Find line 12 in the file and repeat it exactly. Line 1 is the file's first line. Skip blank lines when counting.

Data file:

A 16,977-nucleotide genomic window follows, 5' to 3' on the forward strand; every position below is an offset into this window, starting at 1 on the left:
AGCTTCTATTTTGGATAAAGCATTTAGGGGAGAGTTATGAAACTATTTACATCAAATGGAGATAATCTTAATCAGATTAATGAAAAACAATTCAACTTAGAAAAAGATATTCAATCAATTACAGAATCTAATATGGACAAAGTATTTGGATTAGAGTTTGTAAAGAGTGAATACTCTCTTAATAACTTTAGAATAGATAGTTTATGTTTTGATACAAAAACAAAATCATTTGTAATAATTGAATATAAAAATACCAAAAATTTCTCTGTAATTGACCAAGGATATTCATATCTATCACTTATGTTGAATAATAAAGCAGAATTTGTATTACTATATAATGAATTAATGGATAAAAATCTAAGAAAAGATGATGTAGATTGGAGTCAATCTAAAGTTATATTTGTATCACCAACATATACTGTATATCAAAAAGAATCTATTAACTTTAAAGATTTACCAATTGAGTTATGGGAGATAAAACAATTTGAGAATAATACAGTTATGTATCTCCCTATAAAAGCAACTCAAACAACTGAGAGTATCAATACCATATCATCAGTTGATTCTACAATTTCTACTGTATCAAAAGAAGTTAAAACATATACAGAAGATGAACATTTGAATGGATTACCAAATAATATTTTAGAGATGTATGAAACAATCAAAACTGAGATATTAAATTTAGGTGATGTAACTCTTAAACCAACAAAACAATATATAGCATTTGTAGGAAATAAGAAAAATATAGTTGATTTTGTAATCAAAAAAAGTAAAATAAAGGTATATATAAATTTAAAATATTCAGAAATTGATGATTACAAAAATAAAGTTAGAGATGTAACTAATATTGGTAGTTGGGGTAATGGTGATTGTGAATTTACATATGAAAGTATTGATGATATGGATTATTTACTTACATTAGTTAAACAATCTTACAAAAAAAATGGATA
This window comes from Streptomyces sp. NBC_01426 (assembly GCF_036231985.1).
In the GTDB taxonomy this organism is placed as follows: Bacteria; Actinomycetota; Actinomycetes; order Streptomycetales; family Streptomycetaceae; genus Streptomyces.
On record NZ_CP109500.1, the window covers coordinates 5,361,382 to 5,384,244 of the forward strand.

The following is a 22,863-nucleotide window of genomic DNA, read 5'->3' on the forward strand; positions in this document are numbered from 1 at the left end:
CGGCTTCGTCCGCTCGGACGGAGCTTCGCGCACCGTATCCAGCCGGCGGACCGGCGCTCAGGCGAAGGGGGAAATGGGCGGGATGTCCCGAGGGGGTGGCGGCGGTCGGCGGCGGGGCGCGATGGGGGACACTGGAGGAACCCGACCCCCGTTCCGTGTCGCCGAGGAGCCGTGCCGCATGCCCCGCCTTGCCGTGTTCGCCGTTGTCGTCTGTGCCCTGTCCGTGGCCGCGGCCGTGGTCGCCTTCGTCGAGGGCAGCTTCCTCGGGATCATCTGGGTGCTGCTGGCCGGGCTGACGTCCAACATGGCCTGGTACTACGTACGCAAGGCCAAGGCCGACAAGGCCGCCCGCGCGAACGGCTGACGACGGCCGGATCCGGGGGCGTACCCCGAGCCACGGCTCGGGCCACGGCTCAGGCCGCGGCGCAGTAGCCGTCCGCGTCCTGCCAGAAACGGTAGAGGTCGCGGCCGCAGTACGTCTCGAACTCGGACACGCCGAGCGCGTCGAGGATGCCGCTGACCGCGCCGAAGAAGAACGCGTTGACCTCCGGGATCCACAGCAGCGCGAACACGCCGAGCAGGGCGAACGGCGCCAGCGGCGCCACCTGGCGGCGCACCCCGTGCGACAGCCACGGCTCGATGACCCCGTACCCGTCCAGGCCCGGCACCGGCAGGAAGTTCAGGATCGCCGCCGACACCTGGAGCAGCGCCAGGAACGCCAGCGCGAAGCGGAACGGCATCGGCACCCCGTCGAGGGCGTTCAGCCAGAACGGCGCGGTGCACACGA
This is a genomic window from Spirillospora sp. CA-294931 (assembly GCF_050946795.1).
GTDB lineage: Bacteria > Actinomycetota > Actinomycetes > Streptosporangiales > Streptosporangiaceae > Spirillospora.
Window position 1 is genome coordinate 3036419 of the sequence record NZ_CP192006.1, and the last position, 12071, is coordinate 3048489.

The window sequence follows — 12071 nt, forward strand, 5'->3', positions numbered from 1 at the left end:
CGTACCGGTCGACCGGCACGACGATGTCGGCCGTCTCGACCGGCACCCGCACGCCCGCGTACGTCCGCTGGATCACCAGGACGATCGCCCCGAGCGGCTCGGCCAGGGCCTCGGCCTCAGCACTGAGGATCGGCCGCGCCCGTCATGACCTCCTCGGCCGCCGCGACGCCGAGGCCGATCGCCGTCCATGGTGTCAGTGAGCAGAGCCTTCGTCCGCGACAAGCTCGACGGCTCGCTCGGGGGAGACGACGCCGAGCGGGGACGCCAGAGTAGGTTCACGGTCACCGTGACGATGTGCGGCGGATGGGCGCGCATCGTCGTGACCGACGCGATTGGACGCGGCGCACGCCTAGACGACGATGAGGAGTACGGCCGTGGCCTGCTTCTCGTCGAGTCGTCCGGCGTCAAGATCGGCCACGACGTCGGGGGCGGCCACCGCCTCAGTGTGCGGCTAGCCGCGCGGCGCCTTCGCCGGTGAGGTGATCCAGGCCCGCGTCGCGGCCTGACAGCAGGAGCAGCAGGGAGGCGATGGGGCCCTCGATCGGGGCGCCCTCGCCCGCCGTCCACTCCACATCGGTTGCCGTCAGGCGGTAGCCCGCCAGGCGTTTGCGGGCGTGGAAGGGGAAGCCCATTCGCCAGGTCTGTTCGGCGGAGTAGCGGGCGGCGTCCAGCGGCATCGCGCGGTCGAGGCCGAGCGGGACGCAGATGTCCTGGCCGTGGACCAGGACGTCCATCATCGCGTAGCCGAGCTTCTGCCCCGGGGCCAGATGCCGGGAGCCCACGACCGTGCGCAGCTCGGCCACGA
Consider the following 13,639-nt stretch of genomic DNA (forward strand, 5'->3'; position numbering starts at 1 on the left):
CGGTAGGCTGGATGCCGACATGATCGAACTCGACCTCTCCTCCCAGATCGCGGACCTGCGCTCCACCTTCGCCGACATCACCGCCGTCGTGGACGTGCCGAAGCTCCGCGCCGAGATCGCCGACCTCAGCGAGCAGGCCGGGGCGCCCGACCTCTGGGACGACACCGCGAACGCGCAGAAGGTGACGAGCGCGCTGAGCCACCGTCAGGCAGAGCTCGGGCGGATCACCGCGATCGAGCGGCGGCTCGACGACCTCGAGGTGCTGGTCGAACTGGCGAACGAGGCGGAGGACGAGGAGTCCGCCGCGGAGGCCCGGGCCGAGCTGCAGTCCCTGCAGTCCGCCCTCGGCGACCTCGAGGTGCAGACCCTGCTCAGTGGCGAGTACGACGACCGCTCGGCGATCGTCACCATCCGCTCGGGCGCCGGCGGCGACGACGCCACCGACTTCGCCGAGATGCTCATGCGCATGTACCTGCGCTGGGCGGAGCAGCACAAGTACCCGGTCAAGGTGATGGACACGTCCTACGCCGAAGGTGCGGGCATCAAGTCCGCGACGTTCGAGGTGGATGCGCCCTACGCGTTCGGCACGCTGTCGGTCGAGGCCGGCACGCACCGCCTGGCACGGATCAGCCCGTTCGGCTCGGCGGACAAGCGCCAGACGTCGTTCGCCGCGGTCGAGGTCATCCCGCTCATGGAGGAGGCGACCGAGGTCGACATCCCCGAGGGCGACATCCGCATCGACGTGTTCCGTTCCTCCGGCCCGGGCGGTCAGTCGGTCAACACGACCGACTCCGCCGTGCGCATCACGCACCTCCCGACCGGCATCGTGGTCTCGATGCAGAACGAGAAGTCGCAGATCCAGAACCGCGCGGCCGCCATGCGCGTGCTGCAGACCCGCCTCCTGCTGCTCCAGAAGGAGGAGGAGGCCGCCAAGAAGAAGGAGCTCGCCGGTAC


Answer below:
CGTACCGGTCGACCGGCACGACGATGTCGGCCGTCTCGACCGGCACCCGCACGCCCGCGTACGTCCGCTGGATCACCAGGACGATCGCCCCGAGCGGCTCGGCCAGGGCCTCGGCCTCAGCACTGAGGATCGGCCGCGCCCGTCATGACCTCCTCGGCCGCCGCGACGCCGAGGCCGATCGCCGTCCATGGTGTCAGTGAGCAGAGCCTTCGTCCGCGACAAGCTCGACGGCTCGCTCGGGGGAGACGACGCCGAGCGGGGACGCCAGAGTAGGTTCACGGTCACCGTGACGATGTGCGGCGGATGGGCGCGCATCGTCGTGACCGACGCGATTGGACGCGGCGCACGCCTAGACGACGATGAGGAGTACGGCCGTGGCCTGCTTCTCGTCGAGTCGTCCGGCGTCAAGATCGGCCACGACGTCGGGGGCGGCCACCGCCTCAGTGTGCGGCTAGCCGCGCGGCGCCTTCGCCGGTGAGGTGATCCAGGCCCGCGTCGCGGCCTGACAGCAGGAGCAGCAGGGAGGCGATGGGGCCCTCGATCGGGGCGCCCTCGCCCGCCGTCCACTCCACATCGGTTGCCGTCAGGCGGTAGCCCGCCAGGCGTTTGCGGGCGTGGAAGGGGAAGCCCATTCGCCAGGTCTGTTCGGCGGAGTAGCGGGCGGCGTCCAGCGGCATCGCGCGGTCGAGGCCGAGCGGGACGCAGATGTCCTGGCCGTGGACCAGGACGTCCATCATCGCGTAGCCGAGCTTCTGCCCCGGGGCCAGATGCCGGGAGCCCACGACCGTGCGCAGCTCGGCCACGA